By Noah Hubbell
By Kiernan Maletsky
By Tom Murphy
By Noah Hubbell
By Alex Distefano
By Darryl Smyers
By Jon Solomon
By Britt Chester
To paraphrase a famous musical meditation on solitude: As numbers go, two can be just as desperate, miserable and lonely as one. Over the past couple of years, several duos have shown us that simply equipping an outfit with both a boy and a girl does not guarantee anima-like harmony. Consider Quasi, the poppy but tortured outfit led by a former husband-and-wife team who rarely acknowledge that there has ever been anything between them but Marshall stacks.
From the first notes that organist/vocalist Kori Gardner and drummer/vocalist Jason Hammel belt together on Our Constant Concern, it is clear that there is something between the two members of Mates of State -- something as boisterous, unflinching and raw as real, unbridled emotion. Gardner has made a point of separating Mates of State, the band, from Kori and Jason, the couple that shares a bed (in San Francisco, where they moved from Lawrence, Kansas) and a marriage vow: The pair wed soon after their first release, My Solo Project, came out in 2000.
Whatever their personal dynamic, Gardner and Hammel relate foremost as musicians -- at least on record. Both are accomplished players and veteran bandmembers who dumped traditional instrumentation in favor of the more minimal organ/drum configuration. Gardner's massive keyed contraption is not exactly a subtle instrument, all fizz and primordial hum, and thanks to the help of producer Dave Trumfio (who's worked with Wilco and the Pulsars), Our Constant Concern is never lacking fullness, energy or texture. Mates of State plays with tempo changes, often lurking around in spindly call-and-response melodies before launching throaty, shut-up-and-listen choruses on songs like "Hoarding It for Home" and "Quit Doin' It."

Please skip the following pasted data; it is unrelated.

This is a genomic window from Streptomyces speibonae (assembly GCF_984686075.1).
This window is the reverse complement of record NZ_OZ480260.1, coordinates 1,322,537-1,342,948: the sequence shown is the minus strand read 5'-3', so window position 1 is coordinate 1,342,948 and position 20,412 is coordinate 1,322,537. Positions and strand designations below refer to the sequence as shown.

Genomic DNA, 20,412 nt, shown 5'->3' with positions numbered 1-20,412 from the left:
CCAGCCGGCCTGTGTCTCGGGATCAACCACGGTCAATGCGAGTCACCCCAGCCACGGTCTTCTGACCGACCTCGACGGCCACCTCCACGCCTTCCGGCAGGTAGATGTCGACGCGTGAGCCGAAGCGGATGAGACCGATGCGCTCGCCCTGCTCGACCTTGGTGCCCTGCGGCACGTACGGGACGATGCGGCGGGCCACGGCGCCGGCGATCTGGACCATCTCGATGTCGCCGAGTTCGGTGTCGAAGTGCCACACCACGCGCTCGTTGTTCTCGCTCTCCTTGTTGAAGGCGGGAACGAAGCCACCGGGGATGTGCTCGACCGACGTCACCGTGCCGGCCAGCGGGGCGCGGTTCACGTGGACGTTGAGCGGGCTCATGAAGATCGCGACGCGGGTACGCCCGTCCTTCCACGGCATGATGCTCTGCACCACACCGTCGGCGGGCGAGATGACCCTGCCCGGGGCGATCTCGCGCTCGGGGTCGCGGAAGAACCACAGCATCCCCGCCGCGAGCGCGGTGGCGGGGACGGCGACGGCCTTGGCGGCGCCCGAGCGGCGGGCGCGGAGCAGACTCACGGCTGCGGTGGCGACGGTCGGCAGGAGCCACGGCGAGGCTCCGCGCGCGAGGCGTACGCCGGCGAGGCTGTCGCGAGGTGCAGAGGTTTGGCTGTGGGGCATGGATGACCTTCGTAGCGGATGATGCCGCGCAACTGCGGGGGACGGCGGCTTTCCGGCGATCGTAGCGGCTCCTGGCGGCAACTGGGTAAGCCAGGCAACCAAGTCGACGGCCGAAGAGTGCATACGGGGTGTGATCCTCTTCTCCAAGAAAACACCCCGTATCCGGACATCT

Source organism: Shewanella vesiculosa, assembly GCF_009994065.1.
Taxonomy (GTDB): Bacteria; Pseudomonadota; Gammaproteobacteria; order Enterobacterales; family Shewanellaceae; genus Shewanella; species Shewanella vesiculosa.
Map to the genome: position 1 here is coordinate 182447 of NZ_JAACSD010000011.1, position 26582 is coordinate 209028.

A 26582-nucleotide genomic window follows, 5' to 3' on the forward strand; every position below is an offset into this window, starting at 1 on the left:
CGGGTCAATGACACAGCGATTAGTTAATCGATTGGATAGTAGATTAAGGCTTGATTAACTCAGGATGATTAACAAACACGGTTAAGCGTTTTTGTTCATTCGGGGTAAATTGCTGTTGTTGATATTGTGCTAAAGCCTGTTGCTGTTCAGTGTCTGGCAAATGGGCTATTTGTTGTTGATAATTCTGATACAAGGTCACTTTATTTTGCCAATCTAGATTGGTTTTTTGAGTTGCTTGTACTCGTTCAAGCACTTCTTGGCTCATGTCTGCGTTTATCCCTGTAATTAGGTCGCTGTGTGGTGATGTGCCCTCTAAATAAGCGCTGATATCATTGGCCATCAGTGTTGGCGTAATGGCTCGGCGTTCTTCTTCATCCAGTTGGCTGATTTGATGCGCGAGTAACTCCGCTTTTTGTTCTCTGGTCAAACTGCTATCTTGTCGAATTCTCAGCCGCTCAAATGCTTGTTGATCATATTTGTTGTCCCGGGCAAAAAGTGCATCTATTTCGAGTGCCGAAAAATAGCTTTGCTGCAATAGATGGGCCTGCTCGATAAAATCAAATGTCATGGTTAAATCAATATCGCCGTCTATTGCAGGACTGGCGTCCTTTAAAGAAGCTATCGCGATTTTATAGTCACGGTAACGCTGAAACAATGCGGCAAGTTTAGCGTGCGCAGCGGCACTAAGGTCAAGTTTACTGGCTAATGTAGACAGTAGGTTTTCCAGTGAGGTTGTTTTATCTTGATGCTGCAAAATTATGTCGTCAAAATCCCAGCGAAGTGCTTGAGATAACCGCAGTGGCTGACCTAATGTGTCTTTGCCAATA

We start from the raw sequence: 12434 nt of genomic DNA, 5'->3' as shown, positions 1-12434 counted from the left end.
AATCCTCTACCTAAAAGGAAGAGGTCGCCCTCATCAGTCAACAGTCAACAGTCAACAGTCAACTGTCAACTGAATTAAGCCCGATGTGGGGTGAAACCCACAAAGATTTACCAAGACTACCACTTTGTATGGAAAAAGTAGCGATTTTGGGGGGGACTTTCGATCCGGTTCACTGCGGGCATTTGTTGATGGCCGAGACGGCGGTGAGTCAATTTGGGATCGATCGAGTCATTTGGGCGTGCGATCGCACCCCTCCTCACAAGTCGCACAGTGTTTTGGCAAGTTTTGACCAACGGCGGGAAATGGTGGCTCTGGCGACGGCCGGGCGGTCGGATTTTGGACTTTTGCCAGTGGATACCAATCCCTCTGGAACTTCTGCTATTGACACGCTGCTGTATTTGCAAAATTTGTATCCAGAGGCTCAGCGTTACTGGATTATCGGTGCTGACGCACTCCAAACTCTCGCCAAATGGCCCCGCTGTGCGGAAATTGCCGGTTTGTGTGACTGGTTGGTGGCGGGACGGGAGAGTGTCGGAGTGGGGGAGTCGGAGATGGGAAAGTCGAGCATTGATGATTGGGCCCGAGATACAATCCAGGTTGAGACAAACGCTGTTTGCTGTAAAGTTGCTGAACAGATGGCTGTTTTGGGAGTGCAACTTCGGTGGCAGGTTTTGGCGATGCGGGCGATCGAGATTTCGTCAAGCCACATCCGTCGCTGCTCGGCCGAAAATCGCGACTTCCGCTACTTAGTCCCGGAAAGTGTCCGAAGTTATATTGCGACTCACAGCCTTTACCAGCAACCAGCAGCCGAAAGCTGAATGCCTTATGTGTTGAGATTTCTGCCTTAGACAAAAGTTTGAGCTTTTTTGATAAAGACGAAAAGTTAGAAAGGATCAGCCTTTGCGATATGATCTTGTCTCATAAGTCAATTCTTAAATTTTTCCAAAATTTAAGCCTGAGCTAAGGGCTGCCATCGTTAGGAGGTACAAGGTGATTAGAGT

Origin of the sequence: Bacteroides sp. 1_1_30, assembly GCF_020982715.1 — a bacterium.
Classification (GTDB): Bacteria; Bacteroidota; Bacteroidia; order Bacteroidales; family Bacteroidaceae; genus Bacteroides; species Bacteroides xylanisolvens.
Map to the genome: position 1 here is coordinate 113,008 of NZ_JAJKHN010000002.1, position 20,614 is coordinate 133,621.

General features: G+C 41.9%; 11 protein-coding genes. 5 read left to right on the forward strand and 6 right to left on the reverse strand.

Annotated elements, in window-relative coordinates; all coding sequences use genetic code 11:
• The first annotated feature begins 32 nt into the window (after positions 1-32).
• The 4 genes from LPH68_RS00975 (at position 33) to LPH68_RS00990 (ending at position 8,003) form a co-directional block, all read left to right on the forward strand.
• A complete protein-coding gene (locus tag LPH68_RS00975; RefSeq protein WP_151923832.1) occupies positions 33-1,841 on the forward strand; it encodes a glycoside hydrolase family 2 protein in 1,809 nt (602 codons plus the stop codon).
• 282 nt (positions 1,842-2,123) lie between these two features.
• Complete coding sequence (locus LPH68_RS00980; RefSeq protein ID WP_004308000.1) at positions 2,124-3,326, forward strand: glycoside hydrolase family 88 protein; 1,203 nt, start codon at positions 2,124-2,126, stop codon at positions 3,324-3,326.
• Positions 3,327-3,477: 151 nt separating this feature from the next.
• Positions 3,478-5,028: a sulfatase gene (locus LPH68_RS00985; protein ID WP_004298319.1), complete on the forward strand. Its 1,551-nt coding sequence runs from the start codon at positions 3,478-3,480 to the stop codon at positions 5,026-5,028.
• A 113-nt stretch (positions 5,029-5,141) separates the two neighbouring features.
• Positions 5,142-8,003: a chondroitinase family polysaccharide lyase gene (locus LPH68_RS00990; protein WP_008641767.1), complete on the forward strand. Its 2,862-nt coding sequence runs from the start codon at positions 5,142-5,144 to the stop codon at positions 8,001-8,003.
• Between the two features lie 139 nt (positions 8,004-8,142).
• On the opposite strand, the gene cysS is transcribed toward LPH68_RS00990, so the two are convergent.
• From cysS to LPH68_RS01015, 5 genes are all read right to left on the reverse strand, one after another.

Still, it's difficult to listen to the ten songs here and not imagine the domestic scenes that inspired them. Our Constant Concern is full of the kind of opaque jokes and musings that usually arise in the intimate and individualized spaces inhabited by two people in love. That Gardner and Hammel sing to each other, in tandem and very loudly throughout this brief and often jubilant outing only heightens the listener's sensation of having dropped in on a particularly lively lovers' reverie.
It's not an exclusive party, however: Mates of State are welcoming, sharing music that is happy but contemplative ("I Know, and I Said Forget It") and too smart to be dismissed as sappy. This is clever, crafty pop made by players who ignore the indie-rock ethos that prefers angst to expression. "As Night as Now," the album's final track, suggests what just might be the Mates of State MO: "Move or decide it/Let us sing out/Forgetting all/Let us sing out."